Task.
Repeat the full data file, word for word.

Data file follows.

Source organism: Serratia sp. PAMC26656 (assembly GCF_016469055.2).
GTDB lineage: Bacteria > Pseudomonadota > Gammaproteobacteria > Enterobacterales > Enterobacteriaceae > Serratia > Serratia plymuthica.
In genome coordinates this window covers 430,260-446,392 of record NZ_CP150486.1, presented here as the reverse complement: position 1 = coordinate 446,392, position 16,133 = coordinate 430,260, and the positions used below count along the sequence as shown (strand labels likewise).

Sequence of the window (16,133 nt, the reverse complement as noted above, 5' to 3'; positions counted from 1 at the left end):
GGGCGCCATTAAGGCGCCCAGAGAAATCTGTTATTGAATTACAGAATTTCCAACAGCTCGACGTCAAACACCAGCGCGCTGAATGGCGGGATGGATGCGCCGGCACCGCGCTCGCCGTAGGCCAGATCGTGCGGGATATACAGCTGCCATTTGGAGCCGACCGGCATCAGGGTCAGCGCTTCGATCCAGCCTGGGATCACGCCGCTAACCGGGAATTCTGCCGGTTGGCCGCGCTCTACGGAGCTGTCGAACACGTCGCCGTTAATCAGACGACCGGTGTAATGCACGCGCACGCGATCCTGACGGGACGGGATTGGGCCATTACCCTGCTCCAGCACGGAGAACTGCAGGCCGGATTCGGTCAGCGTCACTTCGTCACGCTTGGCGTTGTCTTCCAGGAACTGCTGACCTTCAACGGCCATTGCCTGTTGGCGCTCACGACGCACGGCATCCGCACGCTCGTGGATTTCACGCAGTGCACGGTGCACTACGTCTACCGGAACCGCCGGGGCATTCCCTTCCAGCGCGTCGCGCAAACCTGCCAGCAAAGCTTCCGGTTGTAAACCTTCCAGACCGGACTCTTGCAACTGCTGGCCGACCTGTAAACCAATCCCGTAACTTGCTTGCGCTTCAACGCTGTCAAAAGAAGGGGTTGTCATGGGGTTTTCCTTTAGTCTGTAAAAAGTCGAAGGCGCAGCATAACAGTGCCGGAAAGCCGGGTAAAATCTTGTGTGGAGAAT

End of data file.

Source organism: Serratia sp. PAMC26656 (assembly GCF_016469055.2).
GTDB lineage: Bacteria > Pseudomonadota > Gammaproteobacteria > Enterobacterales > Enterobacteriaceae > Serratia > Serratia plymuthica.
In genome coordinates this window covers 430,260-446,392 of record NZ_CP150486.1, presented here as the reverse complement: position 1 = coordinate 446,392, position 16,133 = coordinate 430,260, and the positions used below count along the sequence as shown (strand labels likewise).

Sequence of the window (16,133 nt, the reverse complement as noted above, 5' to 3'; positions counted from 1 at the left end):
GGGCGCCATTAAGGCGCCCAGAGAAATCTGTTATTGAATTACAGAATTTCCAACAGCTCGACGTCAAACACCAGCGCGCTGAATGGCGGGATGGATGCGCCGGCACCGCGCTCGCCGTAGGCCAGATCGTGCGGGATATACAGCTGCCATTTGGAGCCGACCGGCATCAGGGTCAGCGCTTCGATCCAGCCTGGGATCACGCCGCTAACCGGGAATTCTGCCGGTTGGCCGCGCTCTACGGAGCTGTCGAACACGTCGCCGTTAATCAGACGACCGGTGTAATGCACGCGCACGCGATCCTGACGGGACGGGATTGGGCCATTACCCTGCTCCAGCACGGAGAACTGCAGGCCGGATTCGGTCAGCGTCACTTCGTCACGCTTGGCGTTGTCTTCCAGGAACTGCTGACCTTCAACGGCCATTGCCTGTTGGCGCTCACGACGCACGGCATCCGCACGCTCGTGGATTTCACGCAGTGCACGGTGCACTACGTCTACCGGAACCGCCGGGGCATTCCCTTCCAGCGCGTCGCGCAAACCTGCCAGCAAAGCTTCCGGTTGTAAACCTTCCAGACCGGACTCTTGCAACTGCTGGCCGACCTGTAAACCAATCCCGTAACTTGCTTGCGCTTCAACGCTGTCAAAAGAAGGGGTTGTCATGGGGTTTTCCTTTAGTCTGTAAAAAGTCGAAGGCGCAGCATAACAGTGCCGGAAAGCCGGGTAAAATCTTGTGTGGAGAAT